To conclude, Labyrinth shows domestic discord through the absence of Sarah’s biological mother and the arrival of a new step family. Sarah is unable to accept her step-mother’s attempts at nurturing her and views Toby as an interloper – a visual embodiment of change.  Sarah’s room shows that she holds her biological mother in high regard and the press clippings of her mother with David Bowie add insight into why she left the domestic sphere. Sarah lives her life in escapism and believes that she is a Cinderella figure who is forced to look after her brother by her wicked stepmother, the toys in her room show that she is unable to accept maturity. When she enters the fantasy world, Sarah learns the importance of family and risks her life to retrieve her step brother. Sarah accepts her maternal instincts and rejects the sexual advances of The Goblin King, by doing so she realises that her mother is at fault for abandoning her. Sarah’s choice to save Toby and decline a relationship enables her to mature and return to the understood reality with a new found appreciation and love for her family. The influence of fairytale literature in Sarah’s escapism is translated in the fantasy realm; her self obsession and unwillingness to share her possessions are also used as tropes in the fantasy world. Her toys become real characters who teach her valuable lessons; this is shown in the final scenes when Sarah admits that she needs them and demonstrates an understanding that escapism is acceptable in small amounts.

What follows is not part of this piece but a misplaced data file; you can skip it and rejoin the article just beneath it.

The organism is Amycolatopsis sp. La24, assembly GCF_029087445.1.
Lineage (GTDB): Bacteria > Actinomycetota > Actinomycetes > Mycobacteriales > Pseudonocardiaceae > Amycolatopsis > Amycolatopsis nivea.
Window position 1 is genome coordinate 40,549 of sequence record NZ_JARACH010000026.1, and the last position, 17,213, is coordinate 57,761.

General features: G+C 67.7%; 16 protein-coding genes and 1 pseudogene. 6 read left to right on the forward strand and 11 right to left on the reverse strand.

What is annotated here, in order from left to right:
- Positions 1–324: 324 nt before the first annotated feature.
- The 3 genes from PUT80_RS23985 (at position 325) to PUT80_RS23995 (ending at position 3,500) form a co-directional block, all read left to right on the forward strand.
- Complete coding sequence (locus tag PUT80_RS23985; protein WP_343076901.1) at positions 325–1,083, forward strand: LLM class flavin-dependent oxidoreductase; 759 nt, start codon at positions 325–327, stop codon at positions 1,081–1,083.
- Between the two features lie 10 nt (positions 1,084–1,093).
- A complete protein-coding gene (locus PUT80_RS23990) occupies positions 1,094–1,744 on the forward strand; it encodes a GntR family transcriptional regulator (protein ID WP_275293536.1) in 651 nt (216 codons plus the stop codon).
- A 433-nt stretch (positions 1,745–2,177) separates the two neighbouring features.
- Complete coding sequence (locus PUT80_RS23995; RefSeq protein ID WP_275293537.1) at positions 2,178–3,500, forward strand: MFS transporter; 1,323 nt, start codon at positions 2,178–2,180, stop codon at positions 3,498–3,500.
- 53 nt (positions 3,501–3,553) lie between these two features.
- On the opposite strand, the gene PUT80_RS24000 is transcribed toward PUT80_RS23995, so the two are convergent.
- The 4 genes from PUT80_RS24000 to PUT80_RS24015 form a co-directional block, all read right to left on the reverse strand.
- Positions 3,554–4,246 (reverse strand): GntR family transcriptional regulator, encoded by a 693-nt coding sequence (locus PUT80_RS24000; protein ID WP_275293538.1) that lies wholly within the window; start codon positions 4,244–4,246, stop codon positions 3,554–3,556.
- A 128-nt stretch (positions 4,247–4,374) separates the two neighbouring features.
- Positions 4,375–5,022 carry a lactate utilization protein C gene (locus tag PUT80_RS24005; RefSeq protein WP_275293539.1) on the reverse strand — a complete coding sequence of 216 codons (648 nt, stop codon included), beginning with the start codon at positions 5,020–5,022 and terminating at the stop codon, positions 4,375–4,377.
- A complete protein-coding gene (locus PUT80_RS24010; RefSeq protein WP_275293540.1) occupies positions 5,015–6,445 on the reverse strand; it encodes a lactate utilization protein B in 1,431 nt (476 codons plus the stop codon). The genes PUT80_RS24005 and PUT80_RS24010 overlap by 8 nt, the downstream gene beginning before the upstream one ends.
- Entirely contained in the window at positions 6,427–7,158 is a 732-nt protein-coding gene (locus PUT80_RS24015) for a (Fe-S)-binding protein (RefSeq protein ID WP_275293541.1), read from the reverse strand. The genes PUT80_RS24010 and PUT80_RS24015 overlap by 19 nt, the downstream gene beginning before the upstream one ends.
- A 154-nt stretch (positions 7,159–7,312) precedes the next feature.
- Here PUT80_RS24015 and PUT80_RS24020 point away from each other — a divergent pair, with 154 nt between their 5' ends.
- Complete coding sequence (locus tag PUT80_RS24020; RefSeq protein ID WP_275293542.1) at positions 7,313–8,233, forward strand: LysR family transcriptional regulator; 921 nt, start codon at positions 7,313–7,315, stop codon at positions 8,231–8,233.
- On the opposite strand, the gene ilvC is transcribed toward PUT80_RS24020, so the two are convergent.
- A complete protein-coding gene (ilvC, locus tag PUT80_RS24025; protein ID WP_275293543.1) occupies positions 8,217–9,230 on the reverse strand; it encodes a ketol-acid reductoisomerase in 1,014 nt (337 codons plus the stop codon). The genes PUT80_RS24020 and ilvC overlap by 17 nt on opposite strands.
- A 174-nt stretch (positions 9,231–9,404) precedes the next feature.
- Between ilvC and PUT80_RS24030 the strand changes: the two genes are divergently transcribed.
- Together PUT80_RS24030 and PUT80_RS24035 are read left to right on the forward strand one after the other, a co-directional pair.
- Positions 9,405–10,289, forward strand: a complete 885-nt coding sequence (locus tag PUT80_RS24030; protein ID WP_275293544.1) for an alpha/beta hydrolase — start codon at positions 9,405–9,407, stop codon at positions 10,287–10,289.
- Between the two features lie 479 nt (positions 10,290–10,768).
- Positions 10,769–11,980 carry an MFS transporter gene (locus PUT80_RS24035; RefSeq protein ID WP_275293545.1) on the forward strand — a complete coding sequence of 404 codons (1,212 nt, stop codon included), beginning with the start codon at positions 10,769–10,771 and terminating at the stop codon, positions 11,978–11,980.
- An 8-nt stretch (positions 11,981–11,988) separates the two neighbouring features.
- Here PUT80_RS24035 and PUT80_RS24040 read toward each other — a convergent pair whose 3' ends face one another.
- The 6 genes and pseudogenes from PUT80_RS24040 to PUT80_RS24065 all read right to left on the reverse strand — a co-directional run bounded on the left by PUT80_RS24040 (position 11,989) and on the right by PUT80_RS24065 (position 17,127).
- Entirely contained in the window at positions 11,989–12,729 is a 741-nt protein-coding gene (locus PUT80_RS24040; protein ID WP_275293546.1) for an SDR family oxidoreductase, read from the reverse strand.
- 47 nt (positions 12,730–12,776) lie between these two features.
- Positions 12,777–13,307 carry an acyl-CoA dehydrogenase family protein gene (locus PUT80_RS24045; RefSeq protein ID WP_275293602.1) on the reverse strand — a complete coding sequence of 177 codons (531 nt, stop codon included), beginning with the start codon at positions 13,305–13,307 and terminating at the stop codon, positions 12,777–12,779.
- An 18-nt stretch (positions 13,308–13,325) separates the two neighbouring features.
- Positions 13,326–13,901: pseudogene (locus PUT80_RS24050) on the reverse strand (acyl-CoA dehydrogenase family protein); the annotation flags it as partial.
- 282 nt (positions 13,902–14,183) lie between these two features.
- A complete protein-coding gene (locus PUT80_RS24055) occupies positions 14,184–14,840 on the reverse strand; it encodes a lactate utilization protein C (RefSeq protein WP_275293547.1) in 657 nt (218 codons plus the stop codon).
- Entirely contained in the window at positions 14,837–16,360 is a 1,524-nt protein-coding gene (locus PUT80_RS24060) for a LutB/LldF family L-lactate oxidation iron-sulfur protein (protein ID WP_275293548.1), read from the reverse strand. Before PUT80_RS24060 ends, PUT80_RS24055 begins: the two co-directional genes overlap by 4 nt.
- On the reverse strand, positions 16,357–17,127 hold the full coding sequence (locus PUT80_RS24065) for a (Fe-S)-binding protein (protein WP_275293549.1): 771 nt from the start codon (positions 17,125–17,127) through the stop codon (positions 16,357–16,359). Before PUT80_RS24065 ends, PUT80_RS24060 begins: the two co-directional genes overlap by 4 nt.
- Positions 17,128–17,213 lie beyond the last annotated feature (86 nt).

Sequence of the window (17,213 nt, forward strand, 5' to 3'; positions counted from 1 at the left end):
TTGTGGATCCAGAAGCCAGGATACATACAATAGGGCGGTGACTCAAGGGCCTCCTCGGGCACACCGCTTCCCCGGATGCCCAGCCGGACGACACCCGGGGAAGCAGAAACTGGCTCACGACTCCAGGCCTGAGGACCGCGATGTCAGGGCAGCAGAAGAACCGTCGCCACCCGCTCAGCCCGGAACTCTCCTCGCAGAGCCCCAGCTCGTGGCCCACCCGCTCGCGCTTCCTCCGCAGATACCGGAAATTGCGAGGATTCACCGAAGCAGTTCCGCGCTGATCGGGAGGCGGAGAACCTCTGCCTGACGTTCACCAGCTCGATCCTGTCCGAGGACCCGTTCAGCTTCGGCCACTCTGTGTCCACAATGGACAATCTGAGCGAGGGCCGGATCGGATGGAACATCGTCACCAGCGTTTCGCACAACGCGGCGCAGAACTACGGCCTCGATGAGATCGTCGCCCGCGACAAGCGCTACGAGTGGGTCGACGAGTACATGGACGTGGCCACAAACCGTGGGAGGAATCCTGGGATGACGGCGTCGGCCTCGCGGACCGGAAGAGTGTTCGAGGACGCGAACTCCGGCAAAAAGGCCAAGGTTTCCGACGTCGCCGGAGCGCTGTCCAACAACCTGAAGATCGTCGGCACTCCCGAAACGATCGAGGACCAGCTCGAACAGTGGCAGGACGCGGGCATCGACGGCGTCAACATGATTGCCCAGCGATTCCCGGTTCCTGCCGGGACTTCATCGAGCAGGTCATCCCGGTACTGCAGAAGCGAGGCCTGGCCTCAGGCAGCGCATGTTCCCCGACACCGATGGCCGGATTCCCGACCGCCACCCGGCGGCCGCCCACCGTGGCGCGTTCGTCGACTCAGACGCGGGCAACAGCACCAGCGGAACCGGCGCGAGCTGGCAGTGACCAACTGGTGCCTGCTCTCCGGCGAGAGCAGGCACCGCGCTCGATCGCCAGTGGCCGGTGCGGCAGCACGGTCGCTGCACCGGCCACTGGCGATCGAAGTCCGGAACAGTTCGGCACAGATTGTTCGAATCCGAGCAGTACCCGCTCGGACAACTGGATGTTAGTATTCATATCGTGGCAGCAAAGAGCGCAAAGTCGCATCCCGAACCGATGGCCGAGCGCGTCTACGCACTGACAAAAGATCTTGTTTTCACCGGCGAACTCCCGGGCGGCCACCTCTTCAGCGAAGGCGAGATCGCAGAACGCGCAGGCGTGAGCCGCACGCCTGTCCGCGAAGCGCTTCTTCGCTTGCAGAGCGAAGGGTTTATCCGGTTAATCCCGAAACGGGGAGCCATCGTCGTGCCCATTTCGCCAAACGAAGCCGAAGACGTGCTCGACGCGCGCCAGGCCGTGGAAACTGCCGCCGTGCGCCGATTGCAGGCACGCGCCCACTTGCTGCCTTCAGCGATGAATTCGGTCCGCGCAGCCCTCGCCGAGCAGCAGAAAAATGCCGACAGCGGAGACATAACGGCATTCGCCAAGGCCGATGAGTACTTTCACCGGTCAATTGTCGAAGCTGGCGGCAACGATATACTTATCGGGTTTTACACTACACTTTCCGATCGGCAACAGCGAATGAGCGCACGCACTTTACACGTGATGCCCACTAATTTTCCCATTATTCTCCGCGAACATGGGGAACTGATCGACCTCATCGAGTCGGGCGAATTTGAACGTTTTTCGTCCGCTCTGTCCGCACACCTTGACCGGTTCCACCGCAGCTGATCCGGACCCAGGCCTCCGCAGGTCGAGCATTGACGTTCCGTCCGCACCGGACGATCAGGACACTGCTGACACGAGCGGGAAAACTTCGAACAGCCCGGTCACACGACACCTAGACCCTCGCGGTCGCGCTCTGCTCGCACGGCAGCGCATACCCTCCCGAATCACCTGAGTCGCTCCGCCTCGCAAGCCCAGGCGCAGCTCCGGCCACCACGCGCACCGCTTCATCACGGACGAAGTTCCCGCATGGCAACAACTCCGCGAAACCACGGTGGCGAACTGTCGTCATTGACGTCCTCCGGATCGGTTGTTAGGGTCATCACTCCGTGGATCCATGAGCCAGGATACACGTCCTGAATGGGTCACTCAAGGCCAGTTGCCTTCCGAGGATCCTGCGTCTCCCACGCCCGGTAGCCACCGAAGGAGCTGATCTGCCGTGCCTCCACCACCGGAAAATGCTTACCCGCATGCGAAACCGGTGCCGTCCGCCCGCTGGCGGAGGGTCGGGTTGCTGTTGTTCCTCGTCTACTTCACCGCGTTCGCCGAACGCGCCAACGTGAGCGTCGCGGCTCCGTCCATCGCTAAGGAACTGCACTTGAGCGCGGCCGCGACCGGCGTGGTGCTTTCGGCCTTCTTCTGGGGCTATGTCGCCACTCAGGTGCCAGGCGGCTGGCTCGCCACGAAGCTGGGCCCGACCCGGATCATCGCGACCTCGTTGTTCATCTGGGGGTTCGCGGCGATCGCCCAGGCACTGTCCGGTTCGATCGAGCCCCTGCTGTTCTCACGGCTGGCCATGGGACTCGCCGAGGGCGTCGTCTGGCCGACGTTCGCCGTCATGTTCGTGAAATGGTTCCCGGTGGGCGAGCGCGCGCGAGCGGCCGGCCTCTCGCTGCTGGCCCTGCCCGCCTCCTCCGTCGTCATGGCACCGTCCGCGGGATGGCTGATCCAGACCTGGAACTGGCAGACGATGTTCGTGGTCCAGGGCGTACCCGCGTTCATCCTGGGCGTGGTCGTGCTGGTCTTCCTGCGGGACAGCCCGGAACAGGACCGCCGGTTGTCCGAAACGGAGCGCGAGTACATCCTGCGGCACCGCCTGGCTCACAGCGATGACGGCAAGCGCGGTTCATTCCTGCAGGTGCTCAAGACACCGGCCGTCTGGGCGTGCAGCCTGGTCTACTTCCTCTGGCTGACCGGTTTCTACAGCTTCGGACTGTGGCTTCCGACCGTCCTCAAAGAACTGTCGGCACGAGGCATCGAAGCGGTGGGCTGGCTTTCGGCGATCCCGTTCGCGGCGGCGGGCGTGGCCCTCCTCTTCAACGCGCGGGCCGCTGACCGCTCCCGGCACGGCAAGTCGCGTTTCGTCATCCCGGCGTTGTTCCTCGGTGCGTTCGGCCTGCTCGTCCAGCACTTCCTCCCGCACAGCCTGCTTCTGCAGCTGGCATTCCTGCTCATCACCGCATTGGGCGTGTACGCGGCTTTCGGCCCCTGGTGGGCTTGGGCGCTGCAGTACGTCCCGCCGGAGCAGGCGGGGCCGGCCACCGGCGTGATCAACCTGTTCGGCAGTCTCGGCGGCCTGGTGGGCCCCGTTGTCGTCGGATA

[1] T.S.Miller, “The Two Kings and the Two Labyrinths: Escaping Escapism in Henson’s Labyrinth and Del Toro’s Laberinto”, Extrapolation 52, (2011): 28.

[2] Sarah’s room shows toy versions of  the characters she encounters in the fantasy realm such as The Fireys, Jareth and Sir Didymus

[3] T.S.Miller, “The Two Kings and the Two Labyrinths”, 32.

[4] S. Carroll, “The Heart of the Labyrinth: Reading Jim Henson’s Labyrinth as a Modern Dream Vision”, Mythlore, 28:1/2, (2009):104.

[5] B. Bettelheim, The Uses of Enchantment: The Meaning and Importance of Fairy Tales (London and New York: Penguin Books, 1976) 7.

[6] S. Carroll, “The Heart of the Labyrinth”, 105.

[7] K. Lury, The Child in Film: Tears, Fears and Fairytales. (London and New York: I.B. Tauris, 2010) 7.

[8] S. Carroll, “The Heart of the Labyrinth”, 103.

[9] T.S.Miller, “The Two Kings and the Two Labyrinths”, 30.

[10] T.S.Miller, “The Two Kings and the Two Labyrinths”, 31.

[11] S. Carroll, “The Heart of the Labyrinth”, 108.

[12] S. Carroll, “The Heart of the Labyrinth”, 108.